As the Mirror launches its £500 cash-prize quiz challenge, here’s everything you ever wanted to know and more about puzzles
Palindromes – a phrase that reads the same backwards as forwards – were first used by the Greeks in the first century AD. Although Scrabble was invented in 1938, the first wordsearch puzzle did not appear until 1968, created by Norman Gibat and published in Oklahoma’s Selenby Digest.
A puzzle book called Masquerade sparked a UK craze in 1979, as it contained clues in paintings and verse that would lead to a hidden, 18-carat golden hare. More than a million copies were sold and lawns were dug up around the country. But the hunt ended in scandal after the man who eventually found it was revealed to have had contact with the author.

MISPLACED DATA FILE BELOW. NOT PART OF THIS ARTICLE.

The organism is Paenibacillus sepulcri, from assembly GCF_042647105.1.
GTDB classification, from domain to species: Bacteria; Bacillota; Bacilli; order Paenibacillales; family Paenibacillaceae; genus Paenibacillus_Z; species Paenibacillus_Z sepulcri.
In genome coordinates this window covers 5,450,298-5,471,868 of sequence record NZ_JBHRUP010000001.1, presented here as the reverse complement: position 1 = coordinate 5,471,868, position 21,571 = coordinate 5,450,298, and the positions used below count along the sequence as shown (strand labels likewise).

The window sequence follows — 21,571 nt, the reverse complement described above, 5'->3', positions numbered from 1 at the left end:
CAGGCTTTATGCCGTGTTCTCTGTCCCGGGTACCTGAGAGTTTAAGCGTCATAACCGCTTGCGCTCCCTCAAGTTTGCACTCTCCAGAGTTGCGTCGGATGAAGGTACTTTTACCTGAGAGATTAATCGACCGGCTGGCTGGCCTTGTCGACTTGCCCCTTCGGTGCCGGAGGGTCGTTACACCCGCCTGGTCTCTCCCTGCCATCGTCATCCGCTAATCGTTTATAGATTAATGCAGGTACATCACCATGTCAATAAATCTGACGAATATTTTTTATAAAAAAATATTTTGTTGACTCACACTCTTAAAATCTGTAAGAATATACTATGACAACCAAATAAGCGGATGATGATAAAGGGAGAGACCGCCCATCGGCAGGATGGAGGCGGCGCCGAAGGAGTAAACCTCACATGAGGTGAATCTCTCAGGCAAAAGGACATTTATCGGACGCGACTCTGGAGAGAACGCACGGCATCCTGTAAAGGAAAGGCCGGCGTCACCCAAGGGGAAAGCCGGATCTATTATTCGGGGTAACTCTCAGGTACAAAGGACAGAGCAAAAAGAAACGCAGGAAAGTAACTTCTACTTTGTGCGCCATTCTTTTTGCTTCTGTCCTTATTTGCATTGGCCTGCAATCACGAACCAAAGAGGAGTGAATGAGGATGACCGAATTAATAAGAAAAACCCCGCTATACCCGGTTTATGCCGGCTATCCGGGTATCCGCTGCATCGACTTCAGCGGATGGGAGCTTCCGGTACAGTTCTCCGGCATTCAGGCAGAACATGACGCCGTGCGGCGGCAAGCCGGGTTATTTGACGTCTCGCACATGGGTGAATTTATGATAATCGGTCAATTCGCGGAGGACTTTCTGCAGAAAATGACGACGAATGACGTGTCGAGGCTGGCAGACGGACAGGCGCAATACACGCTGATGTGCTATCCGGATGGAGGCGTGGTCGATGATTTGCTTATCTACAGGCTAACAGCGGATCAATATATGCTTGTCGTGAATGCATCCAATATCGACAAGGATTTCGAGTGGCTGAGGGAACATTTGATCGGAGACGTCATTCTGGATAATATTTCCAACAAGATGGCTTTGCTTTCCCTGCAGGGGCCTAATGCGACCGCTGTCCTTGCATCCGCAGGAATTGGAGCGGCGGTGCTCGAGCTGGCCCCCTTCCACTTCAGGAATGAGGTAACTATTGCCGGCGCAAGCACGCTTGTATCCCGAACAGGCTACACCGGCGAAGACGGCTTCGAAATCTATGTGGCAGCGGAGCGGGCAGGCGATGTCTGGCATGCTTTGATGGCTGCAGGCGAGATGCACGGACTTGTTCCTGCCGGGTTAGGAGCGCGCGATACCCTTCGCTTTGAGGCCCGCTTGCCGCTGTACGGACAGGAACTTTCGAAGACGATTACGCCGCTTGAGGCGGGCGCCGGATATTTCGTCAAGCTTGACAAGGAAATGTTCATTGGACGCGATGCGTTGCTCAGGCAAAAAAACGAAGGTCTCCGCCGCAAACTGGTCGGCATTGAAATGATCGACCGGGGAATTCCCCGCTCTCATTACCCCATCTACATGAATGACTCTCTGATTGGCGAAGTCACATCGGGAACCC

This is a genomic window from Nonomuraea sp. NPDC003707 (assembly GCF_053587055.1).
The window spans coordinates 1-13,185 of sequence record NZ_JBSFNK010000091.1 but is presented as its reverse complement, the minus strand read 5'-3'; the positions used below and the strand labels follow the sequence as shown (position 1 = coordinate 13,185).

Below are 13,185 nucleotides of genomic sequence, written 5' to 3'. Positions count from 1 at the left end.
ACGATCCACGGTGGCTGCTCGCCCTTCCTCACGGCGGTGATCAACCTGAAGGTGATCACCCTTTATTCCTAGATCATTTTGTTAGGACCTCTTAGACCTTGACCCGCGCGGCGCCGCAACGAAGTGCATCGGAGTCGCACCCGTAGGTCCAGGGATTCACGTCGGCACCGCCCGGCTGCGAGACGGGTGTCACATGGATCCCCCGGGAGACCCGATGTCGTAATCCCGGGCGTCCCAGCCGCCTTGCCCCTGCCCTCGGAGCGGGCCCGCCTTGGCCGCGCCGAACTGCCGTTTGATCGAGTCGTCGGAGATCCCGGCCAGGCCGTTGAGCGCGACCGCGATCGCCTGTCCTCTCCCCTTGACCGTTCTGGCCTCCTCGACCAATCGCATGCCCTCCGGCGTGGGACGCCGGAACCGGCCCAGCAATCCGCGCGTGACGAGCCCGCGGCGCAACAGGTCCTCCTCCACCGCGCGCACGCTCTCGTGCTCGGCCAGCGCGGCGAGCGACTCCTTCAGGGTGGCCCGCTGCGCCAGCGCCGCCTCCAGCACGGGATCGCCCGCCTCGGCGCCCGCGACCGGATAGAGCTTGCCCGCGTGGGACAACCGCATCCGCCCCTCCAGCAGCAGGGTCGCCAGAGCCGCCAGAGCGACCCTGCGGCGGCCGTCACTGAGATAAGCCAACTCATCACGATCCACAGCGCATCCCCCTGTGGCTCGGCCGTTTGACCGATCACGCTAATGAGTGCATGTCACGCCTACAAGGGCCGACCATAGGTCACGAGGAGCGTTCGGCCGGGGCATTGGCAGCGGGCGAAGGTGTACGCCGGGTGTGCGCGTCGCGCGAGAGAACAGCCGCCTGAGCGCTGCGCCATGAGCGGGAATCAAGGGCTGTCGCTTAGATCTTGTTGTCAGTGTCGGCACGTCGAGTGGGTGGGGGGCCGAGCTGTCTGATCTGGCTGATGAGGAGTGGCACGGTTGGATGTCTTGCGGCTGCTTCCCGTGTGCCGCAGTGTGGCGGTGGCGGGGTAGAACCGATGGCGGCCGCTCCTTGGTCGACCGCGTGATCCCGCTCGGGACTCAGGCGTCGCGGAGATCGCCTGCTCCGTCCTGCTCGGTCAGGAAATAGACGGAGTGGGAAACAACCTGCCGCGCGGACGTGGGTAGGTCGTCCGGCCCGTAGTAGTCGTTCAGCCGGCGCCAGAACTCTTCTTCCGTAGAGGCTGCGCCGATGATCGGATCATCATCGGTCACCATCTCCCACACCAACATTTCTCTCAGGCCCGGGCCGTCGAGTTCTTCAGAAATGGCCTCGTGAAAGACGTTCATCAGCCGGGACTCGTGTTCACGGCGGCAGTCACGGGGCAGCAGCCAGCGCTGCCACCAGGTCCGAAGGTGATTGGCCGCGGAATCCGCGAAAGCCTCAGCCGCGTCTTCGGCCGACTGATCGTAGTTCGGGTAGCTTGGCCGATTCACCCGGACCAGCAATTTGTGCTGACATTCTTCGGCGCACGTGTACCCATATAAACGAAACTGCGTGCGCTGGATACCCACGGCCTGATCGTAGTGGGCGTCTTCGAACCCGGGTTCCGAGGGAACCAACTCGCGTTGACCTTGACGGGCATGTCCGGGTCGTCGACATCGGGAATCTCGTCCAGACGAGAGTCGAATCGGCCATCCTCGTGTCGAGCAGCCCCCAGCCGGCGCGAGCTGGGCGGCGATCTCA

In Canada and Australia, anyone playing the lottery must do a maths puzzle first – to class it as a “game of skill”, not gambling.
A nine-by-nine Sudoku grid has 6,670,903,752,021,072,936,960 possible combinations but only 5,472,730,538 of them really count for different solutions.
The word “quiz” is thought to have been coined by Irish theatre owner Richard Daly, who in 1791 bet that within 48 hours he could make a nonsense word spoken throughout Dublin. He then got his employees to write the “QUIZ” on doors, windows and walls, and it became the talk of the town.The first published crossword puzzle appeared in the Sunday New York World on December 21, 1913, and was devised by Liverpudlian Arthur Wynne. The puzzle was an immediate success and became a weekly feature, although it remained the only paper to run them until 1924. In 2011, people playing Foldit, an online puzzle game about protein folding, resolved the structure of an enzyme causing an Aids-like disease in monkeys. Researchers had been working on the problem for 13 years but the gamers solved it in three weeks. Scrabble has become a fave